Menopause: Managing Symptoms through Diet (cont.)
The easiest way to avoid high-sugar foods is to understand what they are:
Americans consume 21% of our refined sugar from soft drinks. 18% comes from sweets, including syrups, jellies, jam, ices, Popsicles and table sugar. 13% comes from bakery desserts, including cakes, cookies, pies, pastries, and sweet crackers. 10% comes from ice cream, puddings, yogurts and other milk products. 6% comes from breads and grains. 5% come from breakfast cereals.
Food Step 9: Add Flaxseed to Your Diet
Flaxseed is just now being studied in humans, mostly for its cholesterol-lowering benefits and tumor-reducing properties with some types of cancers. We'll know much more about its true health benefits in the coming years.
Yet flaxseed has actually been around and used as food and medicine for hundreds of years. We know that flaxseed is an extraordinary source of the phytoestrogen lignans, containing 75 to 800 times as much as other plant sources. Lignans are thought to lower cancer risk by blocking some effects of the estrogen your body naturally produces.
It's also packed with the plant form of omega-3 fatty acids, called alpha-linolenic acid. The omega-3s in flaxseed may help prevent blood clots that might lead to heart attacks, according to Stephen Cunnane, PhD, a University of Toronto nutrition researcher.
But some people are highly allergic to flaxseed, so follow these tips to add it gradually to your diet:
Start with 1/4 teaspoon of ground flaxseed a day, and increase the amount gradually if you don't have a reaction. Work up to 1 teaspoon a few times a week as a moderate approach. Women at high risk of breast cancer are taking up to 2 tablespoons a day in clinical trials, but you may want to wait until more is known about the optimum daily dose before consuming that amount. Remember, flaxseed oil won't work, because oil does not contain phytoestrogens, the plant form of estrogen. Also, you must grind the flaxseeds; if you don't, the whole seeds will just pass through your digestive system. Next: Manage your weight through exercise.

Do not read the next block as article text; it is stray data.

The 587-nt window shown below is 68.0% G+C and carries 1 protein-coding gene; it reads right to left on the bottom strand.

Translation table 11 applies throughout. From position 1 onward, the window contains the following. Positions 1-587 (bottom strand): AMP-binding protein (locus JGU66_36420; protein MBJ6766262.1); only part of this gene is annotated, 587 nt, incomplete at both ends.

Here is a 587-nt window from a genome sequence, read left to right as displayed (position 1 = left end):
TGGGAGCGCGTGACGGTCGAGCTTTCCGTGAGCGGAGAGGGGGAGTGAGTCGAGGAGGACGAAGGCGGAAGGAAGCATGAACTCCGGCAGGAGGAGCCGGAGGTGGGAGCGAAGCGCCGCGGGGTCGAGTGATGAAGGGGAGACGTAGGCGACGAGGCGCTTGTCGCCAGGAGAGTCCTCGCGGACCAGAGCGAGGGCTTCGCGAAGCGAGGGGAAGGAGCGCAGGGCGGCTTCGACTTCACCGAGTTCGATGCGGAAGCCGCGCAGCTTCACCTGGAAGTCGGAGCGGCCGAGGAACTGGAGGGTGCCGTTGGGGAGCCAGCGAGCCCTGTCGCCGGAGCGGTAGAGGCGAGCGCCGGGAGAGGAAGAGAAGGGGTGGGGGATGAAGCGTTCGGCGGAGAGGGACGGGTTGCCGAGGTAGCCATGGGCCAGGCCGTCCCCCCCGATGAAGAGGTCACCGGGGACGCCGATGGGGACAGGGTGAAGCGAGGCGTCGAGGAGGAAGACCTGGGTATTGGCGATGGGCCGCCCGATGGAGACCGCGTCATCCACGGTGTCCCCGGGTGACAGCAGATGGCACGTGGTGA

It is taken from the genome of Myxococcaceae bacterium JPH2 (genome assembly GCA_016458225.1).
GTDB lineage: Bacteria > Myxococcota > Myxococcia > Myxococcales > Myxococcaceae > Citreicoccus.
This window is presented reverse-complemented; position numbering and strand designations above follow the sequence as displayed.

Food Step 10: Exercise, Exercise, Exercise
Exercise isn't a food, but it is tied into your diet. There are so many benefits of exercise during menopause that it deserves to be included in these 10 important steps.
Exercising during menopause will help decrease blood cholesterol levels, decrease bone loss, improve your ability to deal with stress, improve circulation, improve heart function and improve your body's ability to use oxygen and nutrients.
And, of course, exercise is an ideal way to manage weight. Many women gain considerable weight in their 40s. This could result from the age-related drop in our metabolic rate. Or it could be caused by a reduction in physical activity as we age. Either way, exercise is your best defense.
Make exercise a priority and a habit. Here are three regimens to follow, depending on your level of fitness and your doctor's advice.
To Start: Frequency: 2 to 3 times a week. Intensity: 40% maximum heart rate. Duration: 15 to 30 minutes.
To Become Physically Fit: Frequency: 4 times a week. Intensity: 70-90% maximum heart rate. Duration: 15 to 30 minutes.
To Lose Weight: Frequency: 5 times a week. Intensity: 45-60% maximum heart rate. Duration: 45 to 60 minutes.
Originally published Sept. 20, 2002.
Edited by Charlotte E. Grayson MD, September, 2002. Adapted, with permission of the publisher, from TELL ME WHAT TO EAT AS I APPROACH MENOPAUSE
© 2002 WebMD Inc. All rights reserved.
Last Editorial Review: 2/17/2006
© 2005-2013 WebMD, LLC. All rights reserved.
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